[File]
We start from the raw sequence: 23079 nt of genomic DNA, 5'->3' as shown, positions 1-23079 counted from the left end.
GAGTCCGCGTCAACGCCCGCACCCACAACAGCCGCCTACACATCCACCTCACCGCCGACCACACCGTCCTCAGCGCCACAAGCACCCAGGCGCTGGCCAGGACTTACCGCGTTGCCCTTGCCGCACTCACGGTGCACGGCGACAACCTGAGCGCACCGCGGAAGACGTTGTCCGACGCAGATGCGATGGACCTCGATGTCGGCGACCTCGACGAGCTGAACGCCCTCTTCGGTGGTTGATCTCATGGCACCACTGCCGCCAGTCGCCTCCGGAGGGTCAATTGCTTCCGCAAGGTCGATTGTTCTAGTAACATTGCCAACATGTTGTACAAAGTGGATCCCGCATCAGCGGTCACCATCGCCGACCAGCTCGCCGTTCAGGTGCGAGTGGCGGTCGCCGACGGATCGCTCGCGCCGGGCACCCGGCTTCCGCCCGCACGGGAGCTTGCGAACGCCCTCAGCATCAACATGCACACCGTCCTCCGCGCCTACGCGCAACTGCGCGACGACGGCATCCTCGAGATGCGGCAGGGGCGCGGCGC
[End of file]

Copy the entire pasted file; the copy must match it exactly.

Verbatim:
We start from the raw sequence: 23079 nt of genomic DNA, 5'->3' as shown, positions 1-23079 counted from the left end.
GAGTCCGCGTCAACGCCCGCACCCACAACAGCCGCCTACACATCCACCTCACCGCCGACCACACCGTCCTCAGCGCCACAAGCACCCAGGCGCTGGCCAGGACTTACCGCGTTGCCCTTGCCGCACTCACGGTGCACGGCGACAACCTGAGCGCACCGCGGAAGACGTTGTCCGACGCAGATGCGATGGACCTCGATGTCGGCGACCTCGACGAGCTGAACGCCCTCTTCGGTGGTTGATCTCATGGCACCACTGCCGCCAGTCGCCTCCGGAGGGTCAATTGCTTCCGCAAGGTCGATTGTTCTAGTAACATTGCCAACATGTTGTACAAAGTGGATCCCGCATCAGCGGTCACCATCGCCGACCAGCTCGCCGTTCAGGTGCGAGTGGCGGTCGCCGACGGATCGCTCGCGCCGGGCACCCGGCTTCCGCCCGCACGGGAGCTTGCGAACGCCCTCAGCATCAACATGCACACCGTCCTCCGCGCCTACGCGCAACTGCGCGACGACGGCATCCTCGAGATGCGGCAGGGGCGCGGCGC